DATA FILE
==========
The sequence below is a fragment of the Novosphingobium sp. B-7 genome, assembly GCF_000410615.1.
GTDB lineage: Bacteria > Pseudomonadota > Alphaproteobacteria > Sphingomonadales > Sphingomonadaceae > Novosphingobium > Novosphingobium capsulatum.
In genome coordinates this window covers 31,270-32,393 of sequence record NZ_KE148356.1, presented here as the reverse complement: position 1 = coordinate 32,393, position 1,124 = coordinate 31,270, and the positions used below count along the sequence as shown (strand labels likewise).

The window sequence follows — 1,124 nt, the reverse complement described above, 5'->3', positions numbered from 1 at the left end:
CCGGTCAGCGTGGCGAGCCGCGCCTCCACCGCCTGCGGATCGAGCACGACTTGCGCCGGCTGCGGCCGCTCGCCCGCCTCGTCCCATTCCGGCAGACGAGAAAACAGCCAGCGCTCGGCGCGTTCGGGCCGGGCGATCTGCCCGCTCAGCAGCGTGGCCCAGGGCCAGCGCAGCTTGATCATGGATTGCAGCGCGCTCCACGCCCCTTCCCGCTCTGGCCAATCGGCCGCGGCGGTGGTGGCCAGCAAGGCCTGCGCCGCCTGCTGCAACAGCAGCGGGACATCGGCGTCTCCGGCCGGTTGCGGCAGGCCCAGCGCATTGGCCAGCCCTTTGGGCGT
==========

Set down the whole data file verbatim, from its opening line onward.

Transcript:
The sequence below is a fragment of the Novosphingobium sp. B-7 genome, assembly GCF_000410615.1.
GTDB lineage: Bacteria > Pseudomonadota > Alphaproteobacteria > Sphingomonadales > Sphingomonadaceae > Novosphingobium > Novosphingobium capsulatum.
In genome coordinates this window covers 31,270-32,393 of sequence record NZ_KE148356.1, presented here as the reverse complement: position 1 = coordinate 32,393, position 1,124 = coordinate 31,270, and the positions used below count along the sequence as shown (strand labels likewise).

The window sequence follows — 1,124 nt, the reverse complement described above, 5'->3', positions numbered from 1 at the left end:
CCGGTCAGCGTGGCGAGCCGCGCCTCCACCGCCTGCGGATCGAGCACGACTTGCGCCGGCTGCGGCCGCTCGCCCGCCTCGTCCCATTCCGGCAGACGAGAAAACAGCCAGCGCTCGGCGCGTTCGGGCCGGGCGATCTGCCCGCTCAGCAGCGTGGCCCAGGGCCAGCGCAGCTTGATCATGGATTGCAGCGCGCTCCACGCCCCTTCCCGCTCTGGCCAATCGGCCGCGGCGGTGGTGGCCAGCAAGGCCTGCGCCGCCTGCTGCAACAGCAGCGGGACATCGGCGTCTCCGGCCGGTTGCGGCAGGCCCAGCGCATTGGCCAGCCCTTTGGGCGT